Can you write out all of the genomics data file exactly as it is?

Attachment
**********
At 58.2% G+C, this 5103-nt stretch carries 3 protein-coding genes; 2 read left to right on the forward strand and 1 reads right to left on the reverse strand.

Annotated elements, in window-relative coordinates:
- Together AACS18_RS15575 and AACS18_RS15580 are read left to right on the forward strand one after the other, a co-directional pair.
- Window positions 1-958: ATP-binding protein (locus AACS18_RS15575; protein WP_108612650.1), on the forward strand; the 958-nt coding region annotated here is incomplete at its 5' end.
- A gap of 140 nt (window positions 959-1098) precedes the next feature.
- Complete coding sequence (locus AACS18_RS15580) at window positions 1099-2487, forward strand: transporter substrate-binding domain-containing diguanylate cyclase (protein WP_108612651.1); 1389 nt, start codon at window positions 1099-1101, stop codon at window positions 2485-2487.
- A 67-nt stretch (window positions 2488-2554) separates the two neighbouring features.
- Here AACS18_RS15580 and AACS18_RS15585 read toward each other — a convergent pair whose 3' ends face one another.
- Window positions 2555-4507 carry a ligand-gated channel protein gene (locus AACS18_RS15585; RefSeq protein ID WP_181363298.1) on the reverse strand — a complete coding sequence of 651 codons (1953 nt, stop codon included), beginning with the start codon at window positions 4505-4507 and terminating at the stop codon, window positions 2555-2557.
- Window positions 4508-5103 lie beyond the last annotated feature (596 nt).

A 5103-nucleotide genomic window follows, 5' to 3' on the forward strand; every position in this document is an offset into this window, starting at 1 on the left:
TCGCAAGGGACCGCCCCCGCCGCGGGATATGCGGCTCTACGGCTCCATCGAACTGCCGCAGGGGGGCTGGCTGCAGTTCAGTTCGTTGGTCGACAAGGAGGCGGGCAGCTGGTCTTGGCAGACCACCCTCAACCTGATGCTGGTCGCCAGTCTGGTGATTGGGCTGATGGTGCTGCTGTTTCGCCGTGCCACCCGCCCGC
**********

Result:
At 58.2% G+C, this 5103-nt stretch carries 3 protein-coding genes; 2 read left to right on the forward strand and 1 reads right to left on the reverse strand.

Annotated elements, in window-relative coordinates:
- Together AACS18_RS15575 and AACS18_RS15580 are read left to right on the forward strand one after the other, a co-directional pair.
- Window positions 1-958: ATP-binding protein (locus AACS18_RS15575; protein WP_108612650.1), on the forward strand; the 958-nt coding region annotated here is incomplete at its 5' end.
- A gap of 140 nt (window positions 959-1098) precedes the next feature.
- Complete coding sequence (locus AACS18_RS15580) at window positions 1099-2487, forward strand: transporter substrate-binding domain-containing diguanylate cyclase (protein WP_108612651.1); 1389 nt, start codon at window positions 1099-1101, stop codon at window positions 2485-2487.
- A 67-nt stretch (window positions 2488-2554) separates the two neighbouring features.
- Here AACS18_RS15580 and AACS18_RS15585 read toward each other — a convergent pair whose 3' ends face one another.
- Window positions 2555-4507 carry a ligand-gated channel protein gene (locus AACS18_RS15585; RefSeq protein ID WP_181363298.1) on the reverse strand — a complete coding sequence of 651 codons (1953 nt, stop codon included), beginning with the start codon at window positions 4505-4507 and terminating at the stop codon, window positions 2555-2557.
- Window positions 4508-5103 lie beyond the last annotated feature (596 nt).

A 5103-nucleotide genomic window follows, 5' to 3' on the forward strand; every position in this document is an offset into this window, starting at 1 on the left:
TCGCAAGGGACCGCCCCCGCCGCGGGATATGCGGCTCTACGGCTCCATCGAACTGCCGCAGGGGGGCTGGCTGCAGTTCAGTTCGTTGGTCGACAAGGAGGCGGGCAGCTGGTCTTGGCAGACCACCCTCAACCTGATGCTGGTCGCCAGTCTGGTGATTGGGCTGATGGTGCTGCTGTTTCGCCGTGCCACCCGCCCGC